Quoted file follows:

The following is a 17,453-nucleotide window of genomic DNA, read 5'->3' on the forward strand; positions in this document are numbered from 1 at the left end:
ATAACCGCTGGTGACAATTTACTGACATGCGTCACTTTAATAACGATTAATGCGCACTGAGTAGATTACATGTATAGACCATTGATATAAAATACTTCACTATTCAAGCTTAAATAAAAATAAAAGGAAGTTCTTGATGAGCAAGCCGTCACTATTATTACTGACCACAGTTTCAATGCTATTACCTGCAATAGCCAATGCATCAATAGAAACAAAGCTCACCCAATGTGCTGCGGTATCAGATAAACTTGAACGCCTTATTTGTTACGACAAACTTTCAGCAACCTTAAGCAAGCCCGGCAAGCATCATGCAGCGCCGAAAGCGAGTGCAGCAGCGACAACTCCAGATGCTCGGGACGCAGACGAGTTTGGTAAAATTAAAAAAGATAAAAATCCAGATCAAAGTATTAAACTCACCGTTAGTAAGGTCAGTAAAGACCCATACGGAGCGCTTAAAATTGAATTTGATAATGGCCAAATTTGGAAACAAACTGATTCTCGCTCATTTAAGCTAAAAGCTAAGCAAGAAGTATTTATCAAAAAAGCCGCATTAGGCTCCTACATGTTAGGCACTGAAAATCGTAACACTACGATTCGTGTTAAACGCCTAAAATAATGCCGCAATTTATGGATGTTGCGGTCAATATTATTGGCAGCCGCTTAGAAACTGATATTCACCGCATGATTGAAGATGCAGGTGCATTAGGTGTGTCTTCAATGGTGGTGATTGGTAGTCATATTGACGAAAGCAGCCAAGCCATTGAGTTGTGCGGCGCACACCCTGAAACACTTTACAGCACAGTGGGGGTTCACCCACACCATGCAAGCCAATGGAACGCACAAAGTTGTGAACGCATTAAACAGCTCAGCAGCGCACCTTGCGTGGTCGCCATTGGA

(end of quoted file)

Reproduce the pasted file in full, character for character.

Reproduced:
The following is a 17,453-nucleotide window of genomic DNA, read 5'->3' on the forward strand; positions in this document are numbered from 1 at the left end:
ATAACCGCTGGTGACAATTTACTGACATGCGTCACTTTAATAACGATTAATGCGCACTGAGTAGATTACATGTATAGACCATTGATATAAAATACTTCACTATTCAAGCTTAAATAAAAATAAAAGGAAGTTCTTGATGAGCAAGCCGTCACTATTATTACTGACCACAGTTTCAATGCTATTACCTGCAATAGCCAATGCATCAATAGAAACAAAGCTCACCCAATGTGCTGCGGTATCAGATAAACTTGAACGCCTTATTTGTTACGACAAACTTTCAGCAACCTTAAGCAAGCCCGGCAAGCATCATGCAGCGCCGAAAGCGAGTGCAGCAGCGACAACTCCAGATGCTCGGGACGCAGACGAGTTTGGTAAAATTAAAAAAGATAAAAATCCAGATCAAAGTATTAAACTCACCGTTAGTAAGGTCAGTAAAGACCCATACGGAGCGCTTAAAATTGAATTTGATAATGGCCAAATTTGGAAACAAACTGATTCTCGCTCATTTAAGCTAAAAGCTAAGCAAGAAGTATTTATCAAAAAAGCCGCATTAGGCTCCTACATGTTAGGCACTGAAAATCGTAACACTACGATTCGTGTTAAACGCCTAAAATAATGCCGCAATTTATGGATGTTGCGGTCAATATTATTGGCAGCCGCTTAGAAACTGATATTCACCGCATGATTGAAGATGCAGGTGCATTAGGTGTGTCTTCAATGGTGGTGATTGGTAGTCATATTGACGAAAGCAGCCAAGCCATTGAGTTGTGCGGCGCACACCCTGAAACACTTTACAGCACAGTGGGGGTTCACCCACACCATGCAAGCCAATGGAACGCACAAAGTTGTGAACGCATTAAACAGCTCAGCAGCGCACCTTGCGTGGTCGCCATTGGA